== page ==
Ages ago, some one asked on this list (I think) for a description of all possible planar graphs with all vertices degree 3, and all faces having 5 or 6 sides (so you can start with a dodecahedron).
Did anyone get round to finding the solution yet? I was just wondering about this again recently; there are about 4 pairs (n,a,b) such that there are infinitely many graphs with n the degree of each vertex, and a, b the possible numbers of sides of a face. for each possible set (n,a,b), I can find loads of infinite families, but I've no idea how to get everything.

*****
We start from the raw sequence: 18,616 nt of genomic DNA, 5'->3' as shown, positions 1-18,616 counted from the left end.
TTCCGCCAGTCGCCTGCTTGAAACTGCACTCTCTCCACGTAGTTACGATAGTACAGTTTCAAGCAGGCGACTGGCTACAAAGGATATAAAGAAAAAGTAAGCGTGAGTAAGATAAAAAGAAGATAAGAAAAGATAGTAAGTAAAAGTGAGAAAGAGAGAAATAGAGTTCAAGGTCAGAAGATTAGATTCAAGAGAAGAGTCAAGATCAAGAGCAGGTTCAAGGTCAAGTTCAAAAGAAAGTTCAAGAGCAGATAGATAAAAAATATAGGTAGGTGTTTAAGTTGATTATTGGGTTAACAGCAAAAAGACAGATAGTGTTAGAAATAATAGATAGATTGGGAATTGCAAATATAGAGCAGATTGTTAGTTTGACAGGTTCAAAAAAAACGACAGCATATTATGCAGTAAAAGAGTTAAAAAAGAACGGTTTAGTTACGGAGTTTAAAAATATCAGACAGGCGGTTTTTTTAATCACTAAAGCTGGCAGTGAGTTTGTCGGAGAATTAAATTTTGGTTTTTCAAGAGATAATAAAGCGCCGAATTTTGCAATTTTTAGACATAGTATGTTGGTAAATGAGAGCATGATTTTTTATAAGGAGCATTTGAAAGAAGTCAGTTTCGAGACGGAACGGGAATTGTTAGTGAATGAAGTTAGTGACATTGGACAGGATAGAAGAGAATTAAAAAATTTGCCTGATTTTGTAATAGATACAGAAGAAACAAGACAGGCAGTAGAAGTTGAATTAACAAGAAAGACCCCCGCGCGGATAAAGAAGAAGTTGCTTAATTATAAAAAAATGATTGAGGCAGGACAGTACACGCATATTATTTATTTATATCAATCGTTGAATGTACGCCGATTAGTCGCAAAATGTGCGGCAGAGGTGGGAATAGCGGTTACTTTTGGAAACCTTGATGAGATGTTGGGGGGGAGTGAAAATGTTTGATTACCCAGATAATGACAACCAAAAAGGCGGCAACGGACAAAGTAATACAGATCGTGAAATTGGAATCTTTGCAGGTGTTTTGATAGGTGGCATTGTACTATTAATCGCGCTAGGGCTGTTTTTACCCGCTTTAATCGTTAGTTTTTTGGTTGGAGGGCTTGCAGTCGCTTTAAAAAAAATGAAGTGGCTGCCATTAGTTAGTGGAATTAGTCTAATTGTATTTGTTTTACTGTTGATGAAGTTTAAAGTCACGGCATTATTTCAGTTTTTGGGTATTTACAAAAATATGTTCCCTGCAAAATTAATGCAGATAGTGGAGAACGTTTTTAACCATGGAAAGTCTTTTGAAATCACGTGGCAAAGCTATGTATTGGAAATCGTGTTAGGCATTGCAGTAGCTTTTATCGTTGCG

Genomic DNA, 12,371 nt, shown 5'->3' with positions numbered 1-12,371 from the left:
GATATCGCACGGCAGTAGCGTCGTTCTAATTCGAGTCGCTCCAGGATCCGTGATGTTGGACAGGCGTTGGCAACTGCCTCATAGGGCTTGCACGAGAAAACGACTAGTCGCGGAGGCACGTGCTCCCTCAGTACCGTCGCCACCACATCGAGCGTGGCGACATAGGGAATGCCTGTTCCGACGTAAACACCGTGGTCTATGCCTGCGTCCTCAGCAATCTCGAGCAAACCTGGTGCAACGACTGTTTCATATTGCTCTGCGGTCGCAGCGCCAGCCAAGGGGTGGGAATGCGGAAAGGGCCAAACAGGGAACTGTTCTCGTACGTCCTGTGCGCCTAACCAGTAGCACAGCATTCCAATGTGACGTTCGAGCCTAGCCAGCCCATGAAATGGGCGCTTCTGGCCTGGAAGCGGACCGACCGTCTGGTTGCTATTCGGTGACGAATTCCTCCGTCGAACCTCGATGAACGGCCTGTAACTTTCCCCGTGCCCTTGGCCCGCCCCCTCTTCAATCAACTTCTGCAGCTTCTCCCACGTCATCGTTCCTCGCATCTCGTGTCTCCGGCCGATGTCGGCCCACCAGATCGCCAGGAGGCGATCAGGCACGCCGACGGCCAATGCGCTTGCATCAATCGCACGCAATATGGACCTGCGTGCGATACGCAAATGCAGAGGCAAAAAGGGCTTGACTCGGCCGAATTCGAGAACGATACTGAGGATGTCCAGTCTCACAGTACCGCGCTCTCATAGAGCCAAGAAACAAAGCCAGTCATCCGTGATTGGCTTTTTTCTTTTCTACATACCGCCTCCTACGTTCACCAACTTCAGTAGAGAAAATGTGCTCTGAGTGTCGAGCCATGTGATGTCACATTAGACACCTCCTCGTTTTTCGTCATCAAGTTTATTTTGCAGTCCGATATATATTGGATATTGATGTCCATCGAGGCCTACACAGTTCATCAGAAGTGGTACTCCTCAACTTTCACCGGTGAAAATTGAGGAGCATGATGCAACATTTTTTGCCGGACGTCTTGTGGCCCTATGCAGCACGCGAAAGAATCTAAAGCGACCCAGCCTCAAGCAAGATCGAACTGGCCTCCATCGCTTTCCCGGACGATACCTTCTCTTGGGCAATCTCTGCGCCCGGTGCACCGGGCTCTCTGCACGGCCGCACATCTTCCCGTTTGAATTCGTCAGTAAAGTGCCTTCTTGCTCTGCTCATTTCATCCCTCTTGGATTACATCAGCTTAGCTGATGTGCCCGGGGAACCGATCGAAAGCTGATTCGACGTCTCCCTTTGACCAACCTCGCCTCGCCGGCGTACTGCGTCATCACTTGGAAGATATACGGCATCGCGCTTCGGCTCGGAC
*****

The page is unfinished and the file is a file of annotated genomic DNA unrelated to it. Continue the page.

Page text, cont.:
Here's a nice little thing: if you have degree 4 vertices, and faces are either squares or triangles, show that you have to have an even number of vertices.
I'd like to know - is this a topological property, or something else? (Cos I didn't prove with with Euler, but it would be nice to know if there was a 'topological' way to prove it, and if it has generalizations, etc)